Savea named IRB Junior Player of the Year
June 22, 2010
Kiwi flyer Julian Savea poses with his award in Rosario © IRB
New Zealand wing Julian Savea has been named the IRB Junior Player of the Year 2010.
Savea was presented with the Award by IRB Vice Chairman Bill Beaumont after helping New Zealand win a third successive IRB Junior World Championship title with a 62-17 defeat of Australia at the Estadio El Coloso del Parque in Rosario, Argentina. He becomes the third New Zealander in succession to win the coveted award, following in the footsteps of Aaron Cruden in 2009 and Luke Braid in 2008.
Savea beat off stiff competition from his New Zealand captain Tyler Bleyendaal, Australia centre Robbie Coleman and Argentina fly-half Ignacio Rodriguez Muedra to receive the honour.
The 19-year-old powerful and athletic wing scored eight memorable tries in the latest staging of the Under-20s tournament to equal the record of countryman Zac Guildford set last year in Japan.
Savea has been almost impossible to stop when in full flight, leaving defenders in his wake. Coming to the Junior World Championship with experience of the IRB Sevens World Series, Savea has shown great spatial awareness coupled with speed and strength.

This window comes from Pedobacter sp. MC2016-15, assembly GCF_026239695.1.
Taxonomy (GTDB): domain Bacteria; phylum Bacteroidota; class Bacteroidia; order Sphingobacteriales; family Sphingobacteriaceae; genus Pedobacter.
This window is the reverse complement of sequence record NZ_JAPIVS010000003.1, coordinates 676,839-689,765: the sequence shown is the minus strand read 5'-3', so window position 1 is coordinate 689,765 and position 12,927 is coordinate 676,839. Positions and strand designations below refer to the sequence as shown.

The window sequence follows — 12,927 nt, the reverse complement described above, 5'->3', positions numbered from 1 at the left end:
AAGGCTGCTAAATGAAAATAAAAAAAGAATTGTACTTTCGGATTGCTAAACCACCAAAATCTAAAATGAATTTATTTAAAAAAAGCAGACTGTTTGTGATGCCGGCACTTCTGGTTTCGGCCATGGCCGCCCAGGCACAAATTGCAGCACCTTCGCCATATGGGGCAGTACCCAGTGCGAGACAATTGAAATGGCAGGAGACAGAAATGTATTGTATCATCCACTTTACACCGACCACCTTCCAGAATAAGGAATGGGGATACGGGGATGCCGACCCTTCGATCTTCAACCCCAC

"I feel pretty stoked," said Savea. "Once again just credit to the boys as without them I wouldn't be here. I enjoyed the game tonight, it was great, we got up and played and I think the boys just capitalised on our opportunities more."
Savea is the latest New Zealander to win the IRB Age Grade Award with previous winners Cruden, Isaia Toeava, Jerome Kaino and Luke McAlister all having gone on to play for the All Blacks.
"The IRB Junior World Championship has shown us the future stars of the world game, which looks to be in very good hands," said Beaumont, in Argentina to present the Award. "The IRB Junior Player of the Year Award is essential in recognising achievement at this level and Julian should feel extremely proud that he has won this award given the very talented players on show here over the past three weeks."
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